Religious freedom v. worker safety

Worker protection is the cornerstone of Canadian occupational health and safety legislation. Protecting workers requires not only implementation of effective risk mitigation strategies but also a respect for basic human rights

Religious freedom v. worker safety
Protecting workers requires not only implementation of effective risk mitigation strategies but also a respect for basic human rights.
Cathy Chandler

In situations where human rights legislation is pitted against occupational health and safety legislation, employers that accommodate a worker’s religious request may be in contravention of health and safety requirements. Under occupational health and safety legislation, employers have a legal duty to take reasonable precautions to protect the health and safety of workers. This includes a duty to protect workers from occupational hazards that may cause head injuries. Under human rights legislation, discriminating on the basis of a person’s religious beliefs is prohibited. The right of Sikhs to wear religious headgear is protected under human rights legislation, subject to the test for bona fide occupational requirements and the undue hardship standard.

These issues were recently raised following a Quebec Court of Appeal decision, which held that in this particular matter, occupational health and safety prevails over religious freedom. In Singh c. Montréal Gateway Terminals Partnership, the appellants were three employees of the Sikh faith. They sued a third-party federally regulated employer for allegedly discriminating against them and infringing on their religious freedom by requiring them to wear a hard hat at work.

Further to their jobs as truck drivers, the employees were required to drive to the Port of Montreal terminal site (“terminals”) to pick up and deliver merchandise containers. The respondent employer had a policy in place that required anyone moving in and around the terminals to wear hard hats. Although the appellants were not employees of the respondents, they attended at the terminals as part of their work. As such, the policy applied to them. Specifically, it applied when they were outside of their trucks and in the terminals. The employees claimed the policy was discriminatory and infringed on their religious freedom. They sought a judgment that would exempt them, for religious reasons, from having to wear a hard hat at the terminals. The respondents claimed that the policy was adopted to comply with section 12.1(1) of the Canada Occupational Health and Safety Regulations, respecting the use of protective headwear when there is a risk of head injury. The respondents also claimed that the 2004 amendments to the Criminal Code respecting OHS criminal negligence and the penalties therein encouraged them to implement the policy.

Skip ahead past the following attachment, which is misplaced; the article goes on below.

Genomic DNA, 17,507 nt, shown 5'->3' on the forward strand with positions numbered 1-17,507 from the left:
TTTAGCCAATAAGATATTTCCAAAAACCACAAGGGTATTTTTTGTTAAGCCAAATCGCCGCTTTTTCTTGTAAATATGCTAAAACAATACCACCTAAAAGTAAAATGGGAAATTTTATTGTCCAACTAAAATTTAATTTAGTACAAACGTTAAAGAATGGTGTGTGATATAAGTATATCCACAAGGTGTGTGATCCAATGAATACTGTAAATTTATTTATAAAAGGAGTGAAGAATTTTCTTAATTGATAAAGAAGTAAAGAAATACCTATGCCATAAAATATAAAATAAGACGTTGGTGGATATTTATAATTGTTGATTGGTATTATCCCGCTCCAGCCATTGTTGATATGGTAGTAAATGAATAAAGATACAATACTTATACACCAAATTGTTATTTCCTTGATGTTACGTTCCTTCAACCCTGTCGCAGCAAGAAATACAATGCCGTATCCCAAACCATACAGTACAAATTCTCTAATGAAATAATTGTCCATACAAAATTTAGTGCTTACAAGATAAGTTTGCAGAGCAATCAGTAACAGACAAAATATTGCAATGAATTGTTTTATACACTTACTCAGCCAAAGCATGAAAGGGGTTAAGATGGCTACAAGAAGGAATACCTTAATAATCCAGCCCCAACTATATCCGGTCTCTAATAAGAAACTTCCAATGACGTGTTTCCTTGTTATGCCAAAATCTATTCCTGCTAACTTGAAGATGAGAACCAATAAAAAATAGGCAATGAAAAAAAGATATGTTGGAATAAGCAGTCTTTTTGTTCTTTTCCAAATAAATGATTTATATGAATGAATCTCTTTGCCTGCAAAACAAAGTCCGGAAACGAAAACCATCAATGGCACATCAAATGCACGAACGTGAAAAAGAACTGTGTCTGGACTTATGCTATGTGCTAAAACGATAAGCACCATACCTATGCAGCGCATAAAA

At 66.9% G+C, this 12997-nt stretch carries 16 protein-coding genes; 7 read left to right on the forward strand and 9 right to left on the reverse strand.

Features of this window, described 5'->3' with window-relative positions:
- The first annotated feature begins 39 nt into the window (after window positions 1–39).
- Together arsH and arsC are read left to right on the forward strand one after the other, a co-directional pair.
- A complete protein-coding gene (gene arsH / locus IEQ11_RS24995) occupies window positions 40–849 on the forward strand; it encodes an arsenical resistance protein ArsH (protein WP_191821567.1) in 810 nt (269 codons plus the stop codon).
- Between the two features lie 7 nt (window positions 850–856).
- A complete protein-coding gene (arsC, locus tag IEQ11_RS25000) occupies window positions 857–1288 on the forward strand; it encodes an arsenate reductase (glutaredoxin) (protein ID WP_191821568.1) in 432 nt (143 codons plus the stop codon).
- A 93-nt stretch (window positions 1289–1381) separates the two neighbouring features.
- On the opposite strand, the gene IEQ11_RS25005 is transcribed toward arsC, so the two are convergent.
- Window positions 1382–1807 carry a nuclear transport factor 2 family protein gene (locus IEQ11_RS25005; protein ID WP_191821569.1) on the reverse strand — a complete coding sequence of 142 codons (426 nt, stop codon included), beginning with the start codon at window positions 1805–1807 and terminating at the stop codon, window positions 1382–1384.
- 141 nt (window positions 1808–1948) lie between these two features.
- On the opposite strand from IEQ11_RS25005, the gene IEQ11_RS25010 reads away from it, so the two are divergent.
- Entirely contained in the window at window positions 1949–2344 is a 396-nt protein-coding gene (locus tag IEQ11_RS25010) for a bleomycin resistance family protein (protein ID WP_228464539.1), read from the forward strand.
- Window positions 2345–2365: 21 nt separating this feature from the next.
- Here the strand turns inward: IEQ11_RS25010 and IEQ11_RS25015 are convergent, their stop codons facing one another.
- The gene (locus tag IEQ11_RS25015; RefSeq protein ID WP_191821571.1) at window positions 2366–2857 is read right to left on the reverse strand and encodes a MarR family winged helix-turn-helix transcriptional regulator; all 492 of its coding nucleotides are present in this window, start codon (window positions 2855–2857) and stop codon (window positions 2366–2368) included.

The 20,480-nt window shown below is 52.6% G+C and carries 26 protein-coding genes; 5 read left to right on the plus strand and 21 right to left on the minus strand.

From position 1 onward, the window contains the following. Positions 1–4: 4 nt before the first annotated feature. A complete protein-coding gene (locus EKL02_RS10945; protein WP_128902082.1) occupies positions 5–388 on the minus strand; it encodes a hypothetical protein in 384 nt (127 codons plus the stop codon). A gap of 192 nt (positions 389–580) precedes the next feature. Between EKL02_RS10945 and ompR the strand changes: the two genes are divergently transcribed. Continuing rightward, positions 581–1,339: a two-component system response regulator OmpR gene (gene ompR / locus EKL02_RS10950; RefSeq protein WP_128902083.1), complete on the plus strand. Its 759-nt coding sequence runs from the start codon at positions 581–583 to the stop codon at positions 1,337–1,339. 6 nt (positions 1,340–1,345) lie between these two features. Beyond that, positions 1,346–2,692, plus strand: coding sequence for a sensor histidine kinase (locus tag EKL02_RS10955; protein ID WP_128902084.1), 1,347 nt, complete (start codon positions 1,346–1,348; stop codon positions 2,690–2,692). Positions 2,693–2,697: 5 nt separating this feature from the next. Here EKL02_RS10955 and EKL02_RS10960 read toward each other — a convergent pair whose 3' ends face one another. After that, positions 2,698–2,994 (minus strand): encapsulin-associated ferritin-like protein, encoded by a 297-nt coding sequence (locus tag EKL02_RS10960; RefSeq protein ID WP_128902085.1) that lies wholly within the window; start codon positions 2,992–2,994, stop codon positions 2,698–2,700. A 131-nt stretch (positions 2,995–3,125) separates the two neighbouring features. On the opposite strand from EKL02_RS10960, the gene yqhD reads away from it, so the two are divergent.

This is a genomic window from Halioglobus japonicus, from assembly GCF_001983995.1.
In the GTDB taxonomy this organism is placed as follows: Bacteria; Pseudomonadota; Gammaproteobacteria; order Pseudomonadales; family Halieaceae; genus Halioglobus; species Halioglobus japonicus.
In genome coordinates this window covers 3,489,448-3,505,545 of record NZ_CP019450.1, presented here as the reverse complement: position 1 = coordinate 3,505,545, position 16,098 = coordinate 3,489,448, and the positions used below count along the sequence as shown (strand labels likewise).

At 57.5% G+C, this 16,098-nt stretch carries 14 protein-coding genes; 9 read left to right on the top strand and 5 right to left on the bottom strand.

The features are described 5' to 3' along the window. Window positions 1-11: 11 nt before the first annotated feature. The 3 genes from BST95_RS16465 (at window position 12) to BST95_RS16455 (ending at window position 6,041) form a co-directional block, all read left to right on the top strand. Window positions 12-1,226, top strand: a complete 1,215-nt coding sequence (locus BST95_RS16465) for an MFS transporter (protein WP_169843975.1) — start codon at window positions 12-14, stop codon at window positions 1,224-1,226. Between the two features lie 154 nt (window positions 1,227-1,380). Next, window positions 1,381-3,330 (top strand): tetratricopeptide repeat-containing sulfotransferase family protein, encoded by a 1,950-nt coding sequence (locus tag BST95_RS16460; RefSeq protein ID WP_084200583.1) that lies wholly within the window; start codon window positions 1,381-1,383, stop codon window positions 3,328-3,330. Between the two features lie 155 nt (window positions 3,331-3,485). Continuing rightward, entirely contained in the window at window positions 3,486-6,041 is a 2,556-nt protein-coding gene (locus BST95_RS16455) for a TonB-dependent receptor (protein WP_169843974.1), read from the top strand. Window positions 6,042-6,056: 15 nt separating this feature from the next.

The trial judge concluded that the employees demonstrated that they had suffered discrimination. However, the protective headwear, in this case, was a justifiable occupational requirement. The respondents demonstrated that the obligation to wear protective headgear was adopted for a purpose that was rationally connected to the performance of the job in that it ensured the health and safety of workers at the terminals. The expert evidence presented at trial led to the conclusion that workers at the terminals are likely to experience “very real injury” from an object falling on their head, being struck by a moving object or hitting their head against a stationary object. As such, the trial judge concluded that the policy was reasonably necessary for the employer and that any departure from the policy would constitute undue hardship for the respondents. In reaching this conclusion, the trial judge considered an accommodation measure that had been implemented by the employer for three years prior allowing Sikh truckers not to wear hard hats if they remained inside their trucks at all times. However, the accommodation was ultimately rejected by the workers and the employer due to its lack of economic viability. The trial judge also considered that the appellants offered no accommodation alternative other than requiring that they be exempt from wearing a hard hat.

The key takeaways from this case are as follows:

  • Authorizing a worker to voluntarily expose themselves to a health and safety risk by bypassing a safety measure that would control that risk is incompatible with the legislator's goal of worker protection.
  • When it comes to issues of religious freedom and the safety of workers, the workplace parties must work collaboratively to identify suitable, alternative workplace accommodations, and health and safety risks must be assessed prior to determining whether the undue hardship standard has been met.


Cathy Chandler is a paralegal at Fasken in Toronto. With expertise in OHS and workers’ compensation law, she provides consulting, training and litigation support for organizations across Canada. She can be reached at (416) 868-7812 or [email protected]